A nonprofit group has filed a federal complaint alleging that Stanford University failed to disclose funding for research involving human fetal tissue and animals — a pervasive problem, the group says, that’s leaving taxpayers in the dark about controversial experiments.

The White Coat Waste Project (WCW), which opposes publicly funded animal experiments, pointed in its Tuesday complaint to Stanford press releases on experiments aimed at regenerating human cartilage, which is difficult for adults to regrow. These experiments are attracting special attention, however, as they utilized fetal fingers and other tissue transplanted into mice.

Without specifying the number of federal dollars involved, WCW alleges the university violated a law known as the Stevens Amendment. The Department of Health and Human Services (HHS) states the amendment requires press releases and other announcements to “the percentage and dollar amount of the total costs of the program or project funded with federal money.”

While it’s unclear how much federal money was allocated to the experiments flagged by WCW, the group says “the NIH grants listed as funding sources on both papers have received over $60 million.”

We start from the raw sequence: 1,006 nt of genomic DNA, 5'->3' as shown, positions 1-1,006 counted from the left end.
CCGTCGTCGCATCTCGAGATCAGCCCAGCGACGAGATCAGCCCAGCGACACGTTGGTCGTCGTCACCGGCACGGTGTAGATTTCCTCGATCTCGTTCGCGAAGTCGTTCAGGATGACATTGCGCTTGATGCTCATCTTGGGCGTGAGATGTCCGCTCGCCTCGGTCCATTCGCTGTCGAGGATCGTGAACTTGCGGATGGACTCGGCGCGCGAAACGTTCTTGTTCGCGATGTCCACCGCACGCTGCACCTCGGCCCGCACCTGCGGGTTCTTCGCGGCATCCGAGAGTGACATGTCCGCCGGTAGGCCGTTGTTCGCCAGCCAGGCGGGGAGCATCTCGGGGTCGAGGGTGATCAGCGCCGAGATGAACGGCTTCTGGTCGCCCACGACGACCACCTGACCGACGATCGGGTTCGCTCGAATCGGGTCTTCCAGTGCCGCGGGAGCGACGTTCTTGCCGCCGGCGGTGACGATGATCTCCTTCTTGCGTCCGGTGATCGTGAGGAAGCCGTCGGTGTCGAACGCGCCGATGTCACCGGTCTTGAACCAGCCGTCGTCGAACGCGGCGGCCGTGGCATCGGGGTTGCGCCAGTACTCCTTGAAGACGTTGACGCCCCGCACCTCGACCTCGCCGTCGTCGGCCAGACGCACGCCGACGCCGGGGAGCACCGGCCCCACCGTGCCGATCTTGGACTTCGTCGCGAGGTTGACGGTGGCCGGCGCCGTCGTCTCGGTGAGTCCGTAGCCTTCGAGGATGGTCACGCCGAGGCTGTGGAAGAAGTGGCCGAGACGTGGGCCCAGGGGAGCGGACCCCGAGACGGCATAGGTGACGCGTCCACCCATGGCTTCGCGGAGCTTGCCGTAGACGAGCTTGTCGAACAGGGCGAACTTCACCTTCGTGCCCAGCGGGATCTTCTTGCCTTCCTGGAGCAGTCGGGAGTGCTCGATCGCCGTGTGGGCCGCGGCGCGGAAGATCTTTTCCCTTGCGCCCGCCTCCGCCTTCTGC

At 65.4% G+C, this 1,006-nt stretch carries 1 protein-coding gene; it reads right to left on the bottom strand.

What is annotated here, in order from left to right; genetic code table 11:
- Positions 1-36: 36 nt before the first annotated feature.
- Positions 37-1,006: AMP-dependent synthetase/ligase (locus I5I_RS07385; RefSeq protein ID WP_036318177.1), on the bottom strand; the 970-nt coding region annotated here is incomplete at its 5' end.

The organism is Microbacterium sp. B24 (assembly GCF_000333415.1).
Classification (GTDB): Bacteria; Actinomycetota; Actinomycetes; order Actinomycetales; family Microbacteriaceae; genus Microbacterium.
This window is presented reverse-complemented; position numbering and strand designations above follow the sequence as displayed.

Stanford’s studies attempted to regenerate cartilage and identify a skeletal stem cell by implanting human tissue into mice. Both experiments obtained tissue from StemExpress, the tissue procurer that Congress investigated in relation to anti-abortion activist David Daleiden’s undercover videos of Planned Parenthood. While each of those organizations has denied trafficking fetal tissue, questions have been raised due to Daleiden’s 2015 videos and documents unearthed during his civil trial with the abortion provider.

“Fourteen human fetal samples were obtained from Stemexpress (Folsom, CA) and shipped overnight,” one of the study papers reads. “Samples ranged in age from 10 to 20 weeks of gestation with no restrictions on race or gender. Fetal sample procurement and handling was in accordance with the guidelines set by the Institutional Review Board.”

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